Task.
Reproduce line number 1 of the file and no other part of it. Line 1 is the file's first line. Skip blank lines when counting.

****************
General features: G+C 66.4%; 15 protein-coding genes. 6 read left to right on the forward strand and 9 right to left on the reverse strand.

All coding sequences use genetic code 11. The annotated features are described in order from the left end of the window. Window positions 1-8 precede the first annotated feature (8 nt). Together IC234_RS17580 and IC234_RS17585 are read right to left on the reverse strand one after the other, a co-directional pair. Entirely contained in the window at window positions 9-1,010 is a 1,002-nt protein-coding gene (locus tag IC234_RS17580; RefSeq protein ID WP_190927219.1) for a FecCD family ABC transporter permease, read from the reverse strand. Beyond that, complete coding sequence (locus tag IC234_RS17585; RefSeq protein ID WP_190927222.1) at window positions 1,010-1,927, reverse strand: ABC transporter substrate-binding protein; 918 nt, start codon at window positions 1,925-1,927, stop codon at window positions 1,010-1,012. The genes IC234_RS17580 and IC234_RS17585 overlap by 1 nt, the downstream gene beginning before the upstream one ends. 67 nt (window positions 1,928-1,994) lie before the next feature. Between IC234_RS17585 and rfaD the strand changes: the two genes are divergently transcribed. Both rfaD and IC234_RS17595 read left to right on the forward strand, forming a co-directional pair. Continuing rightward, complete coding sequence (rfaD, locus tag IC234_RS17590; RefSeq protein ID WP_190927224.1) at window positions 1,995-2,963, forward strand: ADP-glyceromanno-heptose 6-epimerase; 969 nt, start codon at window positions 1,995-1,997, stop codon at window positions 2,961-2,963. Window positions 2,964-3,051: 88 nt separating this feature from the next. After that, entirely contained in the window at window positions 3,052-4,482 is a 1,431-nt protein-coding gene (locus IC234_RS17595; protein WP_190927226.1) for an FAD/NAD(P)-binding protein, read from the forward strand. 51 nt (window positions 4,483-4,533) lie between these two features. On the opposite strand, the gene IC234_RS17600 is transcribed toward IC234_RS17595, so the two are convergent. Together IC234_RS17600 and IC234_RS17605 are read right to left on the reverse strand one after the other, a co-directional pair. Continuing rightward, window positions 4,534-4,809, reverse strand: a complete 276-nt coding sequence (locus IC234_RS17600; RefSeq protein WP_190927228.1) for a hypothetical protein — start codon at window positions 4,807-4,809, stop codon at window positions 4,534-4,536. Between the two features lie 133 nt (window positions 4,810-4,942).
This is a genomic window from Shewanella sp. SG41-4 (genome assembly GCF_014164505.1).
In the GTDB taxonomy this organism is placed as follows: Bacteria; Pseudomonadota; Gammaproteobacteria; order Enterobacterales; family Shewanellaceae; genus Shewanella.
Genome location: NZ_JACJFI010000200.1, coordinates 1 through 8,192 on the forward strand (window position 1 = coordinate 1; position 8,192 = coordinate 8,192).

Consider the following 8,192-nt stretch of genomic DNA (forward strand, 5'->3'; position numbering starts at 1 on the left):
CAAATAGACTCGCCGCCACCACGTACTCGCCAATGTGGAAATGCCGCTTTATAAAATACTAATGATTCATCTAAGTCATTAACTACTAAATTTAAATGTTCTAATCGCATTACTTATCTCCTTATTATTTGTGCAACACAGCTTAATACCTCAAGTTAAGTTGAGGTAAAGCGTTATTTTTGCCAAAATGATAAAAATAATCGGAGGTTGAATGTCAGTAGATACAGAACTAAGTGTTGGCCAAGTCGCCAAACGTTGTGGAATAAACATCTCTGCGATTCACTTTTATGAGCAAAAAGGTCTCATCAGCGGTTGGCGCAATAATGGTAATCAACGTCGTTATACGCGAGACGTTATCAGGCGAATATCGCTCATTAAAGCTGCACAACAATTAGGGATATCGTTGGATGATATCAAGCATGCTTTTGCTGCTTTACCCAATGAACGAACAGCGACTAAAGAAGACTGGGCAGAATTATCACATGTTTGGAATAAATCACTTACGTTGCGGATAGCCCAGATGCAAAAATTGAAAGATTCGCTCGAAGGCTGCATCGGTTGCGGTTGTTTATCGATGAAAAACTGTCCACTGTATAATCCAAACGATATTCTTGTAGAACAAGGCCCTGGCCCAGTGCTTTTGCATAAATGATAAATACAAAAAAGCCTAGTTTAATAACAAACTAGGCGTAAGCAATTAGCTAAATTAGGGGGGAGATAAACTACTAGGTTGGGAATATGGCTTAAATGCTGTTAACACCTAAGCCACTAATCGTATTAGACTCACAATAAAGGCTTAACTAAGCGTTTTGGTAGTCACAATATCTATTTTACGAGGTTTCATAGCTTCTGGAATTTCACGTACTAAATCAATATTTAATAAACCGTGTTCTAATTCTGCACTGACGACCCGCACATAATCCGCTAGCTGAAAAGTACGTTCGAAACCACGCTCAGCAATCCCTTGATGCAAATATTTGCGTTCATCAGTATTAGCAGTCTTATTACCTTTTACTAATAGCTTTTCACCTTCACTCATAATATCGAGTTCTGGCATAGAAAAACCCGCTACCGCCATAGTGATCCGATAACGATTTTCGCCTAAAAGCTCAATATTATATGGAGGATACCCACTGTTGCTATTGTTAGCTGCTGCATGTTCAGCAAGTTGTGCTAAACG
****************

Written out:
General features: G+C 66.4%; 15 protein-coding genes. 6 read left to right on the forward strand and 9 right to left on the reverse strand.